Powerless Arbitration: The Withdrawal of Nations from the International Criminal Court
Crimes against humanity, genocide and war crimes are some of the most despicable acts that humans can inflict upon each other. Yet efforts to reduce their prevalence, especially in war zones, seemed to have failed at the international level.In the last two months, Burundi, Gambia, and South Africa announced their formal withdrawal from the International Criminal Court (ICC).
On July 1st, 2002, the Rome Statute established the ICC as a supranational tribunal for the purpose of investigating, prosecuting, and arresting leaders and perpetrators of crimes against humanity in the hopes that it would prevent leaders from harming their people without impunity.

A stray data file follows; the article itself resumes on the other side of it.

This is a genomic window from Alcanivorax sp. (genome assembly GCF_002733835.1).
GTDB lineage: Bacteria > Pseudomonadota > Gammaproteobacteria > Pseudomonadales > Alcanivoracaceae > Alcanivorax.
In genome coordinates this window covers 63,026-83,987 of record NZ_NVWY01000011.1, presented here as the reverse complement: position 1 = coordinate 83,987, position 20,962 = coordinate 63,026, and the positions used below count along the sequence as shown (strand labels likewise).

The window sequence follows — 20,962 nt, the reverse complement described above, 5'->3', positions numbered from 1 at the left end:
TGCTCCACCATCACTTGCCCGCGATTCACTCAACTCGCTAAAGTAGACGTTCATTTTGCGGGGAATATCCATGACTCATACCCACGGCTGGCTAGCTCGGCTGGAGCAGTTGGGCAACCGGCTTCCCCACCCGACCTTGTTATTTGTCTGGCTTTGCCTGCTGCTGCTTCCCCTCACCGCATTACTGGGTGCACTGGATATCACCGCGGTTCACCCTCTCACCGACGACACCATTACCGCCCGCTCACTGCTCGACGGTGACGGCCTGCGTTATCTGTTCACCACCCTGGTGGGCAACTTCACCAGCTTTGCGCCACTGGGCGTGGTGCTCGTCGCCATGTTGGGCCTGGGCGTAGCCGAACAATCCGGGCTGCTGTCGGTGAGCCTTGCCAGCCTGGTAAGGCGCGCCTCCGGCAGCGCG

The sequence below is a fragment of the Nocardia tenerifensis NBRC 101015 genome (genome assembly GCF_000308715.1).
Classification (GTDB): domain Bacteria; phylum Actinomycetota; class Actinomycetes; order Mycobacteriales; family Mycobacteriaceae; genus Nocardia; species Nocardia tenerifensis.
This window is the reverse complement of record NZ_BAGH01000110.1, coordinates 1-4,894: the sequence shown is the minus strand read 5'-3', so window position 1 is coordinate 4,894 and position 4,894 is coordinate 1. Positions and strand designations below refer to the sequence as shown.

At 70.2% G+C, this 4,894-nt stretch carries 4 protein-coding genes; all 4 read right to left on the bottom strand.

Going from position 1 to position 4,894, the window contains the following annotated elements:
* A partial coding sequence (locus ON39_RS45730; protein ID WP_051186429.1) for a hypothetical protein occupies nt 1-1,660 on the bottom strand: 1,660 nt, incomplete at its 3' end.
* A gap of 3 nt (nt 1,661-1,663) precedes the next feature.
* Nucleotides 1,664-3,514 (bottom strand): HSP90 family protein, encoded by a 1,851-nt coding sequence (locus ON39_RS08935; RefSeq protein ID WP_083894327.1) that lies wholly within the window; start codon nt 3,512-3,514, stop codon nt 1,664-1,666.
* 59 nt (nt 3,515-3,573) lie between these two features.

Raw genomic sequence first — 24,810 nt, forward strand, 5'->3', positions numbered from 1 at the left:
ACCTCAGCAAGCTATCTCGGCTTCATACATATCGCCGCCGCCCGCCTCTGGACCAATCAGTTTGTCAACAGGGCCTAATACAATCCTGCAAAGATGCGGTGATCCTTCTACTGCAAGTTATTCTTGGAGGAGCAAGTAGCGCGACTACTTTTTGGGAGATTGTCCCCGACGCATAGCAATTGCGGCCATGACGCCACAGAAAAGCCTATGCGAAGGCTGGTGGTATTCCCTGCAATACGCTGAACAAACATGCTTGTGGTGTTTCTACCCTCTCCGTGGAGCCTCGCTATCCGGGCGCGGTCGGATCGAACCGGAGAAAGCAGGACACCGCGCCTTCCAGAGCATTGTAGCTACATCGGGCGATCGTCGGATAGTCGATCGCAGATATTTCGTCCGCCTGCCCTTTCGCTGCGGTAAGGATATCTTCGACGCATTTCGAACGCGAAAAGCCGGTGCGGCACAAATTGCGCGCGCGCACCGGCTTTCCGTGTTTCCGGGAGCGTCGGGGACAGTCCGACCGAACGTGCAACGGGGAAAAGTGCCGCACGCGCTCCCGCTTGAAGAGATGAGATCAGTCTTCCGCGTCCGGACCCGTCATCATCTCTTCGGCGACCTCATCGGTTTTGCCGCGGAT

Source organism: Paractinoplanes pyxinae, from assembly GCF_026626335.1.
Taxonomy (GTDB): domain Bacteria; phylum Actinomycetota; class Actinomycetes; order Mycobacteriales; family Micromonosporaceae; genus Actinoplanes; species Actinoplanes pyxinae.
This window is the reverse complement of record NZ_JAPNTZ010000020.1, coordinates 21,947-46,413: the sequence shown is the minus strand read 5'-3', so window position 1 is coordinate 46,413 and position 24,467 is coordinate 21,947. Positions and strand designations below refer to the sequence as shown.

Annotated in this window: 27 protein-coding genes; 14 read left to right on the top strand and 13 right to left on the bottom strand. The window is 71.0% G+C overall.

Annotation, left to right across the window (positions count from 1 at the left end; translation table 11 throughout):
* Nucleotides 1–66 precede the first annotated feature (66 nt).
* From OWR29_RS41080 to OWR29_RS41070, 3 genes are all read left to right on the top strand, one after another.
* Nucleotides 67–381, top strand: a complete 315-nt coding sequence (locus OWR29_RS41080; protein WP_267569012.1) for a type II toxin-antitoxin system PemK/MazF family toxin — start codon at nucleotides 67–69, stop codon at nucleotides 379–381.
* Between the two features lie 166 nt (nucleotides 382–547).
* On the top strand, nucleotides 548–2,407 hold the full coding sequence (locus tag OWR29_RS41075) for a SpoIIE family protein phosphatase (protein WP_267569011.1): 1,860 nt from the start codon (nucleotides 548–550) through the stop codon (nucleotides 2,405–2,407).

The origins of an international court like the ICC can be traced back to the International Military Tribunal (IMT) and the International Military Tribunal for the Far East (IMTFE) following the end of World War II. These courts existed to adjudicate cases against the Axis powers for committing crimes against humanity and would lay the legal foundation for a more permanent tribunal in the modern day.